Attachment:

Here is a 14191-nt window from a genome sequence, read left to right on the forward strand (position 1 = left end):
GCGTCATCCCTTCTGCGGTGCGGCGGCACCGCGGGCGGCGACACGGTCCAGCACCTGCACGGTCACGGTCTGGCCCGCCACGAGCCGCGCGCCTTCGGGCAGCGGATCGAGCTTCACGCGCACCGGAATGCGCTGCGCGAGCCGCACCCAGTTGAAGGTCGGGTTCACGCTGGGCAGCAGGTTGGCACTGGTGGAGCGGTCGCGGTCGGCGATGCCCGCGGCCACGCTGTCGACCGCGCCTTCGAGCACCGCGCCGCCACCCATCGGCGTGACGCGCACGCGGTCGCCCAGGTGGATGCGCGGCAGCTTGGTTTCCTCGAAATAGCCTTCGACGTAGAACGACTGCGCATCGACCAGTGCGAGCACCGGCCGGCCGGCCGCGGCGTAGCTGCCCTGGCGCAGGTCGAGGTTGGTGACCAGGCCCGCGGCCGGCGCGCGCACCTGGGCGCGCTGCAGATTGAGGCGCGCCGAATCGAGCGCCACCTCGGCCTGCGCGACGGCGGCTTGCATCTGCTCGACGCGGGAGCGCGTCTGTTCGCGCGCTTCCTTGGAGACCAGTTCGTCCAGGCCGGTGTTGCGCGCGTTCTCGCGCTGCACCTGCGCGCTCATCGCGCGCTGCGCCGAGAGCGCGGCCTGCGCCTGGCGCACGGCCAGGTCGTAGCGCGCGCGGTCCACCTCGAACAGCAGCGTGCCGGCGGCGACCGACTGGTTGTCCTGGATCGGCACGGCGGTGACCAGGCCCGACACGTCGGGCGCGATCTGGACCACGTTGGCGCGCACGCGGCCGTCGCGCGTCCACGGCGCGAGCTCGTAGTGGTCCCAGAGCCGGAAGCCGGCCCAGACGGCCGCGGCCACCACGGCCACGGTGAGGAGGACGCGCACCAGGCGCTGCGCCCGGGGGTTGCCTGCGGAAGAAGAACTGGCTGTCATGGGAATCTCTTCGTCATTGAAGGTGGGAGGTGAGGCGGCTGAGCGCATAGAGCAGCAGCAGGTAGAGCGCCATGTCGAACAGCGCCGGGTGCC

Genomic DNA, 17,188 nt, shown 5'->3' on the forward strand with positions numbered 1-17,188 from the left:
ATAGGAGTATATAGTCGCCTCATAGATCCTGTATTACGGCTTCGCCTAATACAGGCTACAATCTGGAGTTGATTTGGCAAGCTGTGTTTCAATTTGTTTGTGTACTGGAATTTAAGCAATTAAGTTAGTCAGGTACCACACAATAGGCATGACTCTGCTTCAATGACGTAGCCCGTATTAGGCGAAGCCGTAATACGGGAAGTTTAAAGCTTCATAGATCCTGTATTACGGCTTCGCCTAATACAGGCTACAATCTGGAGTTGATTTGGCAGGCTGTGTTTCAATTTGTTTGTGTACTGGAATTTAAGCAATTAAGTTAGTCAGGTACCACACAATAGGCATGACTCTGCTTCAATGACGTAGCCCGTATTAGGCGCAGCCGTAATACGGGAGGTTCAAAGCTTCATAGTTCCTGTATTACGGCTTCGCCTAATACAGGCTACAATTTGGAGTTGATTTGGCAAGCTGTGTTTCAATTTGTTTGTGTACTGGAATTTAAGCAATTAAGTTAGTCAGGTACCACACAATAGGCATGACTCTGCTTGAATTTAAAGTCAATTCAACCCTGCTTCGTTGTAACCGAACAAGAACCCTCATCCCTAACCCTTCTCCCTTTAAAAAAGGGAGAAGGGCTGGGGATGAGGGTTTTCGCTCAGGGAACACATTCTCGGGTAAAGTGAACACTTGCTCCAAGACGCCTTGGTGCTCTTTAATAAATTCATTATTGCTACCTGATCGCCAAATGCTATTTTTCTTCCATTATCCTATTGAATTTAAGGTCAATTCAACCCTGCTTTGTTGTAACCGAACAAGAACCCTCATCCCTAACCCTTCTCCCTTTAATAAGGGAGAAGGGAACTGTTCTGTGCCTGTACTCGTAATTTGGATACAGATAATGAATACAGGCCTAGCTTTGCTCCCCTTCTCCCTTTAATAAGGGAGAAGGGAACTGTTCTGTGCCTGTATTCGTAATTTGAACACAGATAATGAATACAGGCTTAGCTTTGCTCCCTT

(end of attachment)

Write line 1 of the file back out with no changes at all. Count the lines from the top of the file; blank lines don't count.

Here is a 14191-nt window from a genome sequence, read left to right on the forward strand (position 1 = left end):